4. Mike DeCourcy writes about the five teams that he believes have a pretty good shot at ending NCAA Tournament droughts next season.  We won’t spoil the surprise other than to say that Ivy League fans based in Cambridge are not going to be happy with their exclusion from this list — 66 years!  Truthfully, though, his five are eminently reasonable, although choosing Northwestern to come through is probably just as dubious as referencing John Harvard’s school on any kind of such list.
  5. An elite Class of 2012 guard named RJ Hunter from Indianapolis recently committed to Georgia State over notable BCS-level schools Virginia Tech, Wake Forest and Iowa.  Um, why would a player receiving offers from those schools commit to Georgia State?  Turns out that the school had a bit of an advantage in his recruiting process — his father, Ron Hunter, recently took the head coaching job at GSU in Atlanta after nearly two decades at IUPUI.  RJ said that Bryce Drew’s experience playing for his dad, Homer, at Valparaiso had an influence on his decision, and we’ve seen in recent years as Ray McCallum, Jr., and Trey Ziegler both had successful freshman seasons playing for their old men at mid-majors Detroit and Central Michigan, respectively, last year.  Good for him.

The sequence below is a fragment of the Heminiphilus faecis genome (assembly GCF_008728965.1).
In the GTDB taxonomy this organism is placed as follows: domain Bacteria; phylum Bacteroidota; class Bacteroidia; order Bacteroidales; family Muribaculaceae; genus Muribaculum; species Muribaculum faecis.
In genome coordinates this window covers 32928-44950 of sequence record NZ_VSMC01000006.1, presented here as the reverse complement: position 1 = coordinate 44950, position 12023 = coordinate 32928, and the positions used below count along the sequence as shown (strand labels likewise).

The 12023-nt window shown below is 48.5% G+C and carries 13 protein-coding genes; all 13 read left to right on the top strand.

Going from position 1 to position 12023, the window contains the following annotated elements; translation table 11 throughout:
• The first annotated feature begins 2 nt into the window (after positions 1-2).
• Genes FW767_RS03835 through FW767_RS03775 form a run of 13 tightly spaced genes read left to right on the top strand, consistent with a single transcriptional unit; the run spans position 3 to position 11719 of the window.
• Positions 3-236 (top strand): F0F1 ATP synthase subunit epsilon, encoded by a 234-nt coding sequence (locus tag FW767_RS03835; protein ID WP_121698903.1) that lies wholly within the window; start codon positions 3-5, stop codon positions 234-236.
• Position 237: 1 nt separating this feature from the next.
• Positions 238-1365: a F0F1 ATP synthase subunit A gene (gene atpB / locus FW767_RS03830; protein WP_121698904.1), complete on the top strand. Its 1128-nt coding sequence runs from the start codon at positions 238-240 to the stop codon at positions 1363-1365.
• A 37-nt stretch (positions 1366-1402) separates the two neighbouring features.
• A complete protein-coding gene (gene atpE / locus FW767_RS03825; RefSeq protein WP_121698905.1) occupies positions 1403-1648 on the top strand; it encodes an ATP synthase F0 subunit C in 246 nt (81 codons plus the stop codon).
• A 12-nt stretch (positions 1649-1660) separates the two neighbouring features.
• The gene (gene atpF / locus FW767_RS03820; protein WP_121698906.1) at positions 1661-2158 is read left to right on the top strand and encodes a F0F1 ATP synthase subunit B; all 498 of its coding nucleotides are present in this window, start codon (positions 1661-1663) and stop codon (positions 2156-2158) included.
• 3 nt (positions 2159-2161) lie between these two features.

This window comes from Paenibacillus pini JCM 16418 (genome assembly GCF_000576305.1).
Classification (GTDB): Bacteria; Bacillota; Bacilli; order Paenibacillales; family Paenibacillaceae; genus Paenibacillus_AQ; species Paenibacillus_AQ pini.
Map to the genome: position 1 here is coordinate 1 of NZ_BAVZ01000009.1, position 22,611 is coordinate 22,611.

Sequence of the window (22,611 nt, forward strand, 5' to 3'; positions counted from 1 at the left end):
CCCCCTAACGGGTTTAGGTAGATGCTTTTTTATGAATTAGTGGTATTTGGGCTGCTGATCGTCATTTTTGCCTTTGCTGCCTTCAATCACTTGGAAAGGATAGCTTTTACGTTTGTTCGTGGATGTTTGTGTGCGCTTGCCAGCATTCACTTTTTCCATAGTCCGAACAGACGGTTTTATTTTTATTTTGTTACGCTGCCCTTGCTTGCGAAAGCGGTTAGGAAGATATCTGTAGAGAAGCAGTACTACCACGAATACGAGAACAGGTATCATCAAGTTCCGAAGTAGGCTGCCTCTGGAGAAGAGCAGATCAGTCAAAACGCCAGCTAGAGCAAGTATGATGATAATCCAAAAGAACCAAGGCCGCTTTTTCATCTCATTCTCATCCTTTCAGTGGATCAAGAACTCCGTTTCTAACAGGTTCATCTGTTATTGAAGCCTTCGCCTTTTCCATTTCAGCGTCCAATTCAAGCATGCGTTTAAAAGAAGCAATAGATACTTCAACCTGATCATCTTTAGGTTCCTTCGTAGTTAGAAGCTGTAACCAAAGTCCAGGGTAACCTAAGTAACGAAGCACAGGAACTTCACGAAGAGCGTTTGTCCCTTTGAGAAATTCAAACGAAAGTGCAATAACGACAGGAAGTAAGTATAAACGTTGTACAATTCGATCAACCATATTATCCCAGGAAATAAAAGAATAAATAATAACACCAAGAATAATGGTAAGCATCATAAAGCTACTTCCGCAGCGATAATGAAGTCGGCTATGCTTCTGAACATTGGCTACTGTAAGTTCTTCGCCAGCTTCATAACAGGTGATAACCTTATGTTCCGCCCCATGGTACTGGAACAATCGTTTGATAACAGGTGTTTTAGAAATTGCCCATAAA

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Recruiting Rumor Mill: 09.13.10 Edition

Posted by nvr1983 on September 13th, 2010

Which way will Quincy Miller go?